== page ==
Despite years of isolation, American pop culture has always had a place in Burma, also known as Myanmar — if you knew where to look.

From pretty-boy rappers who style themselves after slick Korean pop stars to emcees who consider themselves the resurrection of hip hop in Asia, hip hop in Burma is huge. One of the rappers currently towering at the top of the scene is J-Me. 

"A Myauk Htal Ka A Pauk" (Some of the lyrics in this song may not be appropriate for all audiences.)

To hear him speak, you’d think he was from Compton or Brooklyn — depending upon where you call home - but J-Me was born and raised in Burma. He's been into hip hop ever since he heard his sister's MC Hammer and Vanilla Ice records in the early 90s. 

In 2000, the Burmese rap group Acid swept to the top of the local pop charts. Credited with being the first home-grown rap act, they captured the hearts of Burmese youth and inspired a generation of Burmese rappers, J-Me included.

J-Me actually didn’t want to speak to me. He said he was sick of foreign journalists parachuting into Burma and ogling local musicians like they were animals at the zoo.  J-Me cares deeply about his country. But like artists the world over, he wants to gain respect for his work — and not because he’s from a faraway place that was long governed by a dictator.

So he had one stipulation after I finally convinced him to meet me: no politics.

What J-Me raps about is life, as he sees it. Rapping about real life may not seem all-that revolutionary, but during Burma’s 60 years as a military dictatorship, “reality” was something only the military got to decide. Until hip hop got big, most popular music in Burma was either traditional-style or saccharine love songs — because that’s what made it past the censors.

J-Me may have only winked at politics, but he did still butt heads with the censorship board.

“They’re like your high school teacher,” he said. “They will scratch some lines out if they don’t like it, and say 'you cannot say that.' If I was gonna talk about a woman’s body parts, you know, I couldn’t say, 'Hey, you got nice hips.' I couldn’t say that."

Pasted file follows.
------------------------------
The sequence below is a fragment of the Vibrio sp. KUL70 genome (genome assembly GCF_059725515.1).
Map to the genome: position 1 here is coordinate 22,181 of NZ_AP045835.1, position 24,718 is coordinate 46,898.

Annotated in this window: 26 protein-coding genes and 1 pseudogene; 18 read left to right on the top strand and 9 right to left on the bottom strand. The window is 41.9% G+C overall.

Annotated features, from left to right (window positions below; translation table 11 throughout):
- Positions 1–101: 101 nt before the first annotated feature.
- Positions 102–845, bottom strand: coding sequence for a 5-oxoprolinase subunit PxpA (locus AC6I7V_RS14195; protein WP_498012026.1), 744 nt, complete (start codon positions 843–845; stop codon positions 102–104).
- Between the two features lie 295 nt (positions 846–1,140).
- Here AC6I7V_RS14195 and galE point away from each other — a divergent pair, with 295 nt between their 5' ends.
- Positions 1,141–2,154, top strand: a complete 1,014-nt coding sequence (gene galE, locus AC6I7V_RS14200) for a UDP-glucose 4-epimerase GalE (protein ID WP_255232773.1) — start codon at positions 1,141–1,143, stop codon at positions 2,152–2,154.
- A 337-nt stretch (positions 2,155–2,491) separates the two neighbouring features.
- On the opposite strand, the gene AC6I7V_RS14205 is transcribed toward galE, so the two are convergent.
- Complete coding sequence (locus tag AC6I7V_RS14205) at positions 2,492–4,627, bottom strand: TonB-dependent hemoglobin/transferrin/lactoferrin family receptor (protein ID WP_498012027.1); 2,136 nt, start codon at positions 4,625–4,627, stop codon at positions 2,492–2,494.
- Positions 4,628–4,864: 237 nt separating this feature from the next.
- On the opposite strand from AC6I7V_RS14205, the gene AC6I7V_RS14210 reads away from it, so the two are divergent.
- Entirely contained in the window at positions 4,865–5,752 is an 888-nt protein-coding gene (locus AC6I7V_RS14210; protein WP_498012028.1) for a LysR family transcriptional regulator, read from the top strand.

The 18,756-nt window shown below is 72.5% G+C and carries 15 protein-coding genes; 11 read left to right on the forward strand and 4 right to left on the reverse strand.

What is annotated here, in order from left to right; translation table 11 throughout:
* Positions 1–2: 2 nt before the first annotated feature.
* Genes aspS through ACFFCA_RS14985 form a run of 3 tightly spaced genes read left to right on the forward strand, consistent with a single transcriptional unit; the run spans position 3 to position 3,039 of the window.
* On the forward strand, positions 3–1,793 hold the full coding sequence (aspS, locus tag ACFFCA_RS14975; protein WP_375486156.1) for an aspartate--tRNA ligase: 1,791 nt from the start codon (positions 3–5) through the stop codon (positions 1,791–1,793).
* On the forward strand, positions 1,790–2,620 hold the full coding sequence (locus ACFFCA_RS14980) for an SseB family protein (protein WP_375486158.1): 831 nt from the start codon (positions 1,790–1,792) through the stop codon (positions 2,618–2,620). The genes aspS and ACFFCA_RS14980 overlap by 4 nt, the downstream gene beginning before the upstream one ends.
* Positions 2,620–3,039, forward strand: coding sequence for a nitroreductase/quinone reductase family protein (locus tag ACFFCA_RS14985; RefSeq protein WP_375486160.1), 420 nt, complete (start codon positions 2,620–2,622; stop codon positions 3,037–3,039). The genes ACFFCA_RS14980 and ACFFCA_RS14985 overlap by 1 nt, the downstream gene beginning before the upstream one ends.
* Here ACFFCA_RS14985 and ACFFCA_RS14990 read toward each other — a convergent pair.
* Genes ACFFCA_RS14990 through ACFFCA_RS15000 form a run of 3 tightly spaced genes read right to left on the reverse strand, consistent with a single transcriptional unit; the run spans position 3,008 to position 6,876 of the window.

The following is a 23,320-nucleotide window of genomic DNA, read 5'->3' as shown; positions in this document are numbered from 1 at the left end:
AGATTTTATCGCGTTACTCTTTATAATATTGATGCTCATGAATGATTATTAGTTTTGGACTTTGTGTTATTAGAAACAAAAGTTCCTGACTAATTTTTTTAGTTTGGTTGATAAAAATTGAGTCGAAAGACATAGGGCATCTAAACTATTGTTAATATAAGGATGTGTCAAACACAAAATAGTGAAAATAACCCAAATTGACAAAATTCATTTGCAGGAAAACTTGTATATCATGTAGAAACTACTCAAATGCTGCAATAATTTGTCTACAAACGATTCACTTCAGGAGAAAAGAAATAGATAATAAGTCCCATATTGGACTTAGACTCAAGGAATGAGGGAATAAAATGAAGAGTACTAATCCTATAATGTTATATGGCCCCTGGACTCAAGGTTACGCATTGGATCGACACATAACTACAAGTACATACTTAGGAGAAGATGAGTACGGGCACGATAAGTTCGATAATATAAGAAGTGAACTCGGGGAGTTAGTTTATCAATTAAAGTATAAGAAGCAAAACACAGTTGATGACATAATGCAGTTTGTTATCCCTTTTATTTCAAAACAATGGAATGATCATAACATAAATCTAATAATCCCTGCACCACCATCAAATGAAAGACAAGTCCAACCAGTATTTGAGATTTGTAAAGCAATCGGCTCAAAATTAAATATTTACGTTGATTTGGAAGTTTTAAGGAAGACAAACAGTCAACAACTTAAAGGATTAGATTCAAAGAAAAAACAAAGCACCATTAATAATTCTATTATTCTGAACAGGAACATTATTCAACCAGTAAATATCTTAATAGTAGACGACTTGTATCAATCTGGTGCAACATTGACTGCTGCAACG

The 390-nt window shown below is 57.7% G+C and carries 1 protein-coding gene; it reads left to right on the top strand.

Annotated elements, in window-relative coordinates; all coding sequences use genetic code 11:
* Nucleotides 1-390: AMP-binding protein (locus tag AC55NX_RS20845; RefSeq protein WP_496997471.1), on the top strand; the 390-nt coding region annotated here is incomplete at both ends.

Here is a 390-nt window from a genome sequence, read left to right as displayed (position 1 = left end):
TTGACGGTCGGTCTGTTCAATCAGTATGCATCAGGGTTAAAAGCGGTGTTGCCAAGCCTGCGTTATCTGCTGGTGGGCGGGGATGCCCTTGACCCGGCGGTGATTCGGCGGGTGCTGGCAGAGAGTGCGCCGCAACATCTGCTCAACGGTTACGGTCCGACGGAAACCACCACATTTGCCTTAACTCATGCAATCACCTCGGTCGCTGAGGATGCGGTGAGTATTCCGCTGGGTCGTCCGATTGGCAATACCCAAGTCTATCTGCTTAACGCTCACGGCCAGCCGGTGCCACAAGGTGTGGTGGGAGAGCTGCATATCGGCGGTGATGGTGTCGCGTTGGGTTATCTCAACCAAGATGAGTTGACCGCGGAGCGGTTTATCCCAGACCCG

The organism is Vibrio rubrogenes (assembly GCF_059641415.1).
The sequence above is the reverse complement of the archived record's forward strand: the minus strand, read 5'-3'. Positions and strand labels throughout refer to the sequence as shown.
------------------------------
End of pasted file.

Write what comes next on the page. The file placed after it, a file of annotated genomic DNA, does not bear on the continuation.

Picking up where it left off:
Burmese artists always had ways of getting around the rules, though, often using double meanings to say one thing, while implying another. In less than family-friendly language, J- Me explains that his catchy song "Burn ‘Em Up" is both a backhanded reference to drug culture and a suggestion for what he thinks should happen to people who are “screwing up the world.” Censorship in Burma was officially abolished last August.

"Burn 'Em Up" (Some of the lyrics in this song may not be appropriate for all audiences.)

When he's not laying tracks, J-Me moonlights as a film producer for his dad, a famous Burmese rock star-turned-movie director. Last month, he started writing a weekly column for a local newspaper. But he definitely has no plans to step out of the music world anytime soon.

Recently, a local club in Yangon hosted an event to celebrate 40 years of hip hop worldwide and 13 years of hip hop in Burma. All of Burma's hip hop royalty was on hand, but the teenager next to me had eyes only for one: J-Me. 

There are plenty of young upstarts on the Burmese hip hop scene, but for now, J-Me's still flying high.

J-Me's latest album is a collaboration called Chill Session.

In this promotional video for Myanmar's hosting of the Southeast Asian Games, J-Me comes in at 1:20.

  • Burmese rappers Chan Aye Win, J-Me, Yan Yan Chan, Bo Lay


    Courtesy: J-Me

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